The community was originally known as Laurel Factory, and was a true company town, with a school, and shops, and many of the mill workers' homes owned until the 1860s by the company.[8] During the 1840s three historic churches in the community: the Methodist,[11] St. Mary of the Mills (Roman Catholic),[6] and St. Philip's (Episcopal)[12] established what are still-vigorous congregations. During the Civil War, Laurel Factory, like much of Maryland, was a divided community, but with many Southern sympathizers. Union soldiers patrolled the railroad, and for a time there was also a Union hospital. During the latter half of the 19th Century, while it still operated its factories, manufacturing played a less important role in the community. Laurel evolved into an early suburban town. Many of its residents commuted by rail to jobs in Washington or Baltimore. The town was incorporated in 1870 and reincorporated in 1890 to coincide with a new electric power plant and paved streets.

Citizens National Bank opened its doors on Main Street in 1890 as Prince George's County's first nationally chartered bank, and remained independently managed and with the same name until acquired by PNC Financial Services in 2007.[13][14] Branch services are still provided from the original building.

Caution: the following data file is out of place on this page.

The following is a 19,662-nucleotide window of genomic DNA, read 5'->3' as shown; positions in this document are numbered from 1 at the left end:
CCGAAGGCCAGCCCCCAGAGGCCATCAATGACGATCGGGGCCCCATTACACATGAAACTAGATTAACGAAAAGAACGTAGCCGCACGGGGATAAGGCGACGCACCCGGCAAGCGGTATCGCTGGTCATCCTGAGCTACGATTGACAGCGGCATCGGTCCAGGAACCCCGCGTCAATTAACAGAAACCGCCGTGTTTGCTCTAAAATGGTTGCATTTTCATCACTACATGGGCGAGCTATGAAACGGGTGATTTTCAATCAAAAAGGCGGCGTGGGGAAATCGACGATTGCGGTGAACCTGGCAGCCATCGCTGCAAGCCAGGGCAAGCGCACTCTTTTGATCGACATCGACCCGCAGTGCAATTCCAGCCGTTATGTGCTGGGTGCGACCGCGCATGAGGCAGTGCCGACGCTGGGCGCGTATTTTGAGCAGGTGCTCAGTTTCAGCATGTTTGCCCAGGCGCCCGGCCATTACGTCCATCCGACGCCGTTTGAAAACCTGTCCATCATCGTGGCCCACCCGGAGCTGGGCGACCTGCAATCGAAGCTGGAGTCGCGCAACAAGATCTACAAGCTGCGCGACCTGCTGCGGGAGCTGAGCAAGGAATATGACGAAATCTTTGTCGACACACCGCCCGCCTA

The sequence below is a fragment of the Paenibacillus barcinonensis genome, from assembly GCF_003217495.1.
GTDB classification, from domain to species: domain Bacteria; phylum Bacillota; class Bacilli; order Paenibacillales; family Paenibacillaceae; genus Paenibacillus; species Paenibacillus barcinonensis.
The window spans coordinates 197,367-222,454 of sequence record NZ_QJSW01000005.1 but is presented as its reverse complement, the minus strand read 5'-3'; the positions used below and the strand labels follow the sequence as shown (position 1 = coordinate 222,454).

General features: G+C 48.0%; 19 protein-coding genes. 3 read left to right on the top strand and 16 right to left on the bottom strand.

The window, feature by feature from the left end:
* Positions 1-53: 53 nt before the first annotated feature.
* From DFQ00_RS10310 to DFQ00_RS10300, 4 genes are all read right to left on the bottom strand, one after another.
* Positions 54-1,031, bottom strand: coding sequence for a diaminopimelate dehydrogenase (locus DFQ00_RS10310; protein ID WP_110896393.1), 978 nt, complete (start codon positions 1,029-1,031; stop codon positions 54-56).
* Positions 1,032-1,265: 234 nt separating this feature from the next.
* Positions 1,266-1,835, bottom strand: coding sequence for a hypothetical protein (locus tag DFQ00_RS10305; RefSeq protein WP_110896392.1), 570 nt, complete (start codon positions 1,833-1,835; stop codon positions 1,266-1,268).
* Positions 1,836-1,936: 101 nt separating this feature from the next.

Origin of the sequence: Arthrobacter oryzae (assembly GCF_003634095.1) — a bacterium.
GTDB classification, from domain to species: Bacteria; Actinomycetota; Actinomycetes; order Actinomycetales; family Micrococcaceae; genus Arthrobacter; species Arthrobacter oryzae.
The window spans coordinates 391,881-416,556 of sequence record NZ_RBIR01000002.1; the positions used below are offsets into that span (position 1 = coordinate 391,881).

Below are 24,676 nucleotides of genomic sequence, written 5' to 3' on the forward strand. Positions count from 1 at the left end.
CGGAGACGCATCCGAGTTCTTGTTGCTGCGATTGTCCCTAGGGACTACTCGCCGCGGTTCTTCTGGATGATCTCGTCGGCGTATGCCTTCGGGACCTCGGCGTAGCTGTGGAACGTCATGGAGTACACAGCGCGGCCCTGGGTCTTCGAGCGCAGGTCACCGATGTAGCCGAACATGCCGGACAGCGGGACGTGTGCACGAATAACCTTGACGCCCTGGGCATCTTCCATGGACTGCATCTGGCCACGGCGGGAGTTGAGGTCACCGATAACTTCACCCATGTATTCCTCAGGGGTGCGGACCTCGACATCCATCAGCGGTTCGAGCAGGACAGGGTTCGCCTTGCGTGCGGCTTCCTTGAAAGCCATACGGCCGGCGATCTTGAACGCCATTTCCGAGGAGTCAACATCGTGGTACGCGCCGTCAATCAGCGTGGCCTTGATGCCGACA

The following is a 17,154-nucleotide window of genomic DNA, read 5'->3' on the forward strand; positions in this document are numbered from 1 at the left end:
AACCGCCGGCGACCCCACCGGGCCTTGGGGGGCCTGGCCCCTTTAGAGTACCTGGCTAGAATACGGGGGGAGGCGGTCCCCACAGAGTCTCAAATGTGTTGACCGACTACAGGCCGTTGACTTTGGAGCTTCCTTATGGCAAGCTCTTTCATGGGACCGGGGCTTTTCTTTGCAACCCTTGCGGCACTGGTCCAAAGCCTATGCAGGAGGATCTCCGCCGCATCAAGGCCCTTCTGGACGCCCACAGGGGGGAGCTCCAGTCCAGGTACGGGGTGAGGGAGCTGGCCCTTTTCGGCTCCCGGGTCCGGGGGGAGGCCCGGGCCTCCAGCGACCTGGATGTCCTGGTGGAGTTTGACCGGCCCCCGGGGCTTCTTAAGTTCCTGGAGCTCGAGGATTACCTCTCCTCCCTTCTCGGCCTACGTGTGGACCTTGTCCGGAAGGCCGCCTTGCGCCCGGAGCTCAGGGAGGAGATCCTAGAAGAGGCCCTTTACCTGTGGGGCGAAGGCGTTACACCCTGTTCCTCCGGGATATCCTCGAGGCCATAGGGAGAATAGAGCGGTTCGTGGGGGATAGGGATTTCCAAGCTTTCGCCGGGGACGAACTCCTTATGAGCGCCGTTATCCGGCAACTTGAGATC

In 1899, Laurel's seven-time mayor Edward Phelps succeeded in constructing the first high school in Prince George's County, despite several financial obstacles. The original building, now known as the Phelps Community Center, still stands at the northeast corner of Montgomery and Eighth Streets. It was listed on the National Register of Historic Places in 1979.[15]

20th century

Laurel Park Racecourse, a thoroughbred racetrack, opened in 1911 and remains in operation. Laurel also hosted a horse trotter (harness racing) track named Freestate Raceway from 1948 to 1990;[16][17] it was located in Howard County on the west side of US Route 1, south of Savage in an area that now includes a CarMax dealership, Weis supermarket, and strip mall.

Natural gas service was extended to the community in 1929.[18]

On May 15, 1972, Governor George Wallace of Alabama, running for the presidential nomination of the Democratic Party, was campaigning at a rally in the parking lot of Laurel Shopping Center, near what is today a Bank of America branch, when he was shot and paralyzed by Arthur Bremer, a disturbed, out-of-work janitor (see An Assassin's Diary).